On Track Conduct

This guide is written to describe and define a set of standards for maneuvers that represent driving offenses common to racing karts on sprint tracks.. It is intended to narrow the gray area of judgment with driver violation, and improve the safety of racing. Drivers, Corner-workers, and Flag-persons should be familiar with these definitions.

The offenses may be unintended or intended. With an unintended offense, the judgment for violation is based on what happens after the offense. With an intended offense, the judgment is usually immediate.

It is the Drivers responsibility to comply with these rules. It is the Corner-worker and Flag-persons responsibility to report violations, and if necessary, monitor the offending competitors for repeated violation.

These standards were composed as a public service and are freely available to any club, organization, track, event, or promoter for utilization as they see fit. The author accepts no responsibility for any damages, injuries or death that some twisted lawyer may try to conjure up in the future as a result of using these standards. Any conditions deemed omitted or neglected are the responsibility of the users to add in.

Summary of drivers offenses

  • Offenses on Straights
    • Crowding
    • Chopping
    • Blocking
  • Offense on Turns
    • Stuffing
    • Choking
  • General Offenses
    • Bumping
    • Brake-Checking
    • Careless Track Re-Entry
  • Penalties
    • Warning - Minor offense, first time
    • P-X - Loss of one or more positions
    • DQ - Limited - removed from race but awarded last place points -75
    • DQ - removed from race with loss of all race points
    • Ban - DQ with event ejection

1.0 Straight Sections and offenses

The Straight is the section between the turn exit point and the turn entry. This includes the braking point prior to the turn entry point on a natural line. The lead Kart does not necessarily control the line on a straight.

Defending is a legal maneuver so long as no contact is made. This is a gradual move off the natural line to the left or right, and may only be made once. In case contact is made, it may become an offense depending on the sequence of events as defined below.

  • 1.1 Crowding (also known as Nerfing)
    • If contact is made resulting from the lead Kart moving into the passing Kart, the lead Kart is guilty of Crowding. This is usually an unintended offense.

      The judgment should be based what happens next;

      • If the lead Kart leaves room for the passing Kart, then the offense is dropped.
      • If the lead Kart continues to crowd, the offense is sustained and should result in penalty - either Disqualification (DQ) or one position set back.
    • 1.2 Chopping
      If contact is made resulting from the passing Kart moving into the lead Kart, the passing Kart is guilty of Chopping. This is usually an intended offense, if it is done on the Straight. As soon as entry into the turn is reached, the entry line belongs to the leading Kart.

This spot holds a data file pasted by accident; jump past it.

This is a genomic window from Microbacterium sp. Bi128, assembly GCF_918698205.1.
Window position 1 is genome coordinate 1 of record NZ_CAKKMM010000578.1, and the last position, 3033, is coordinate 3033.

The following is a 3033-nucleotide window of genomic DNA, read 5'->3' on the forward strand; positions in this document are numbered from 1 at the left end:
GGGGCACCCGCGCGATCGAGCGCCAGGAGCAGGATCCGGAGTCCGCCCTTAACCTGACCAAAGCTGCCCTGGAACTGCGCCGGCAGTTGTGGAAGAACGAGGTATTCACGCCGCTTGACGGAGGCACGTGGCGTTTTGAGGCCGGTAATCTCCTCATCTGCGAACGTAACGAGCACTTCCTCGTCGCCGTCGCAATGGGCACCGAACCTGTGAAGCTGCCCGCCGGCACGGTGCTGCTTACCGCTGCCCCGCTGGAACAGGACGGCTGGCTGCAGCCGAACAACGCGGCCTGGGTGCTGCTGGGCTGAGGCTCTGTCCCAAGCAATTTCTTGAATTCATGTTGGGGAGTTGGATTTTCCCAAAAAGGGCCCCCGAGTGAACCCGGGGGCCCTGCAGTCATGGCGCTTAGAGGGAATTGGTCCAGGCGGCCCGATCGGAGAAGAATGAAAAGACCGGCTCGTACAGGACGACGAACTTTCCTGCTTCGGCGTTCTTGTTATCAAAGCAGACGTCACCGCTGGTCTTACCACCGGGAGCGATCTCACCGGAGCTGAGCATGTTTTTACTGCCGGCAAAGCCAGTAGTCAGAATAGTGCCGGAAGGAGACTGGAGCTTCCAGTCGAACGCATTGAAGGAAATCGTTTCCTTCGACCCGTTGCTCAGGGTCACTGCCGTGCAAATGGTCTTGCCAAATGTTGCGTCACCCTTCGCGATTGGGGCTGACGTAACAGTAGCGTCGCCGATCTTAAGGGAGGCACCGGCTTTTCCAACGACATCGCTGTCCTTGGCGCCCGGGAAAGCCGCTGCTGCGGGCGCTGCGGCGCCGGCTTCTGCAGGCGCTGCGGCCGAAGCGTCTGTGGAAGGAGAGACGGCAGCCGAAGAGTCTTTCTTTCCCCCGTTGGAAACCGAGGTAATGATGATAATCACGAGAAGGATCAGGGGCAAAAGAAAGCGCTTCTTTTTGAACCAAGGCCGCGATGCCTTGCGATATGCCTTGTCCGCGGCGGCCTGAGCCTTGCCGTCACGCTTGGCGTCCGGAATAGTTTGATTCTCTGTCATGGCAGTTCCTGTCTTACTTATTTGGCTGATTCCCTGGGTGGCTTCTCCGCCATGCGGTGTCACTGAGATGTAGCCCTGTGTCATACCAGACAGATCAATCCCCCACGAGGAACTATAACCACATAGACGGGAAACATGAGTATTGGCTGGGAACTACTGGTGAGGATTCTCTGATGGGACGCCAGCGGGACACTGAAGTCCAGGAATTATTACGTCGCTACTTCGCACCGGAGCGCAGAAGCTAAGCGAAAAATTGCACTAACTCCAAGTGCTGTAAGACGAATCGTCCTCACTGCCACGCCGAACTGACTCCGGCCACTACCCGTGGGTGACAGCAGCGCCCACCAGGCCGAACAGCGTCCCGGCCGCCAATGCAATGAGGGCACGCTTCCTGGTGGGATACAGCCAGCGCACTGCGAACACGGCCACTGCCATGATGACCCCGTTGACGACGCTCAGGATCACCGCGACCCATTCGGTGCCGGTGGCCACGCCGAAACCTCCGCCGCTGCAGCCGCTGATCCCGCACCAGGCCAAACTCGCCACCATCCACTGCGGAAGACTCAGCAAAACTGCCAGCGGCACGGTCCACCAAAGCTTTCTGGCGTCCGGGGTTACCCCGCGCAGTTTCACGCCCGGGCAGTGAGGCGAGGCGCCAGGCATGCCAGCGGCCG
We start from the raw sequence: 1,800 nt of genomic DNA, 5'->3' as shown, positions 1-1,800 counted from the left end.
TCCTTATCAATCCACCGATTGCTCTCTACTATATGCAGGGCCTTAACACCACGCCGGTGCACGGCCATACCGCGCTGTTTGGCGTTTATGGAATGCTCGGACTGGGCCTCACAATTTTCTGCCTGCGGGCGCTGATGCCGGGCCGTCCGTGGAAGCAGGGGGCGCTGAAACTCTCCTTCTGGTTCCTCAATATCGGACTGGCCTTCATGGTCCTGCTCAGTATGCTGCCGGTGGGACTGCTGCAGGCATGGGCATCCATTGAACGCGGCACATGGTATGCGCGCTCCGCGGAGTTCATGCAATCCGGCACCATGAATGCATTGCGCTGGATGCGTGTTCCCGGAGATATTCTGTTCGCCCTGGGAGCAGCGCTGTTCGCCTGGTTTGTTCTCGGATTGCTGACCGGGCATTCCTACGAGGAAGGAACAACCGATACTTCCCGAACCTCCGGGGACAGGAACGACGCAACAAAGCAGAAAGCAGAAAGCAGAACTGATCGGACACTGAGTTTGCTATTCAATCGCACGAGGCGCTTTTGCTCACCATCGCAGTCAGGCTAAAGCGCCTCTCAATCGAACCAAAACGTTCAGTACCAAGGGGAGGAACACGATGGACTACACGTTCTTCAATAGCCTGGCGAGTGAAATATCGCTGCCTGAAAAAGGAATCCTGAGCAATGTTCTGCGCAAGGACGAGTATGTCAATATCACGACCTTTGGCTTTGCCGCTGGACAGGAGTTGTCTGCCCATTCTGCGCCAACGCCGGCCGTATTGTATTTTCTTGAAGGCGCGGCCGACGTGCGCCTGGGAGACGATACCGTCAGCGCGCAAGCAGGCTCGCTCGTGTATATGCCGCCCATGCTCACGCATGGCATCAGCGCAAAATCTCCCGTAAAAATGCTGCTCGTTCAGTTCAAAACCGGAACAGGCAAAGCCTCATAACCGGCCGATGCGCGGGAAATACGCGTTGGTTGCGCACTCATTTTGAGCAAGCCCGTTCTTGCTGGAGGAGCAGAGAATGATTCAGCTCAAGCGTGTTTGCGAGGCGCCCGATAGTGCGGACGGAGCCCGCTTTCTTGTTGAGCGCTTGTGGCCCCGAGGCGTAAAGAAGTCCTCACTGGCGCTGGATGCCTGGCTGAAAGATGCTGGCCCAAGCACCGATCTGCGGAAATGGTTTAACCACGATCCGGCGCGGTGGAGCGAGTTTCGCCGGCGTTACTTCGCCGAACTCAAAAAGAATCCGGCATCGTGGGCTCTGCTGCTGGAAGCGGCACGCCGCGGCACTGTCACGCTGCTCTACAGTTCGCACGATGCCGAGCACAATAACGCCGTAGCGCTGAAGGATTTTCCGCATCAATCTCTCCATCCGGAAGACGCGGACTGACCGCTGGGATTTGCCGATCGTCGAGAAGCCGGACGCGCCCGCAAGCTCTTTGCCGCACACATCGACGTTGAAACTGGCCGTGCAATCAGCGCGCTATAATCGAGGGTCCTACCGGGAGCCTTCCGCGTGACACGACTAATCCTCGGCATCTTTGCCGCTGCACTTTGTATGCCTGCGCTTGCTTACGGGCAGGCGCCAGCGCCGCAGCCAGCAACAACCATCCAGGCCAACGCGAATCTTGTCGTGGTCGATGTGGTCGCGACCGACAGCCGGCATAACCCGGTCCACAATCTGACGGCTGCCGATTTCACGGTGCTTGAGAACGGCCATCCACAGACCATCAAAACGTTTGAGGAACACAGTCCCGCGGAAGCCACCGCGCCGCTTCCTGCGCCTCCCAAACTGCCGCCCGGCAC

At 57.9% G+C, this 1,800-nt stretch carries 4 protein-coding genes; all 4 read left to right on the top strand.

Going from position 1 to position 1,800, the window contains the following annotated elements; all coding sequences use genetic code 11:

• 1.3 Blocking
      If the lead Kart chooses to Defend, they are reminded this is a one-move action. They may shift off-line, but in doing so, they automatically provide right-of-way to the passing Kart to the side opposite they moved. If the defending kart does move back on-line prior to the normal point where the kart would have to move back on-line to make entry into the turn, they may be guilty of Blocking. Blocking is an intended offense, and is sometimes easier to judge when the Blocker looks behind them.
      It is the Flag-persons option to call this penalty. It is recommended that the first time is a warning, and the second time a penalty offense.

2.0 Turn Sections and offenses
Turns begin at the actual turn-in point not the braking point. This point can vary a little depending on the entry line of the Kart - a wide line turns in as much as few feet earlier than a narrow line. This element widens the gray are of judgment considerably. If the passing Kart is on the inside and turns in later, the right-of-way may shift from the outside to the inside Kart dynamically. Either way, the Karts are going to go through side-by-side. This gray area needs to be clear for the Driver and Corner-worker to call. The Drivers must also yield to each other when negotiating a turn side-by-side. This is the most controversial call to make.

The actual change on track from straight to turn should be marked as the last paint stripe between the straight and turn. (It would also be recommended that the paint stripe for each of these "zone separations" be a different color than stripes for start/finish or braking zones). This should be positioned midway between the widest radius entry and the narrowest radius entry to the turn.

Conditions of the layout of each turn at any given track will vary, so the zone stripes may tend to be moved up or back at the discretion of a track official. Reason being that in some turn layouts the correction margin may be longer or shorter. Correction margin is a distance added or subtracted.

Examples of a correction margin;
Added distance may be required on a turn that is a high speed yet narrow width. If the kart making the pass is not quite up to the peripheral view it may take a little more distance to fall back. Adding a correction margin of a kart length or two can make it much easier to call, like when a passer tries to "stuff" their kart underneath a leader.

Subtracted distance may be applied on a turn with a wider exit path or decreasing radius that allows a wider exit path then normally taken. Also in cases where outside passes are often made zone stripe may be moved deeper into a turn.

In any event, a zone stripe should be based on the conditions of the track and turn. Not all track owners are willing to add zone stripes feature, but it certainly makes for cleaner and safer racing.

  • 2.1 Stuffing
    • If the passing kart tries to "stuff" their kart underneath a leading kart and contact results, the zone stripe can practically eliminate any question of who the offending driver is under normal racing conditions. If the passing driver had not yet reached the lead at the zone, they should not attempt to continue with the pass by gaining the lead at the apex. By the apex they should be no further ahead of the "relative" position they held on reaching the zone stripe.

      The above description does not mean the passing driver has to now find a way to back off by the apex when making a charge, it only means that if contact is involved, it is clearly their offense.

    • 2.2 Choking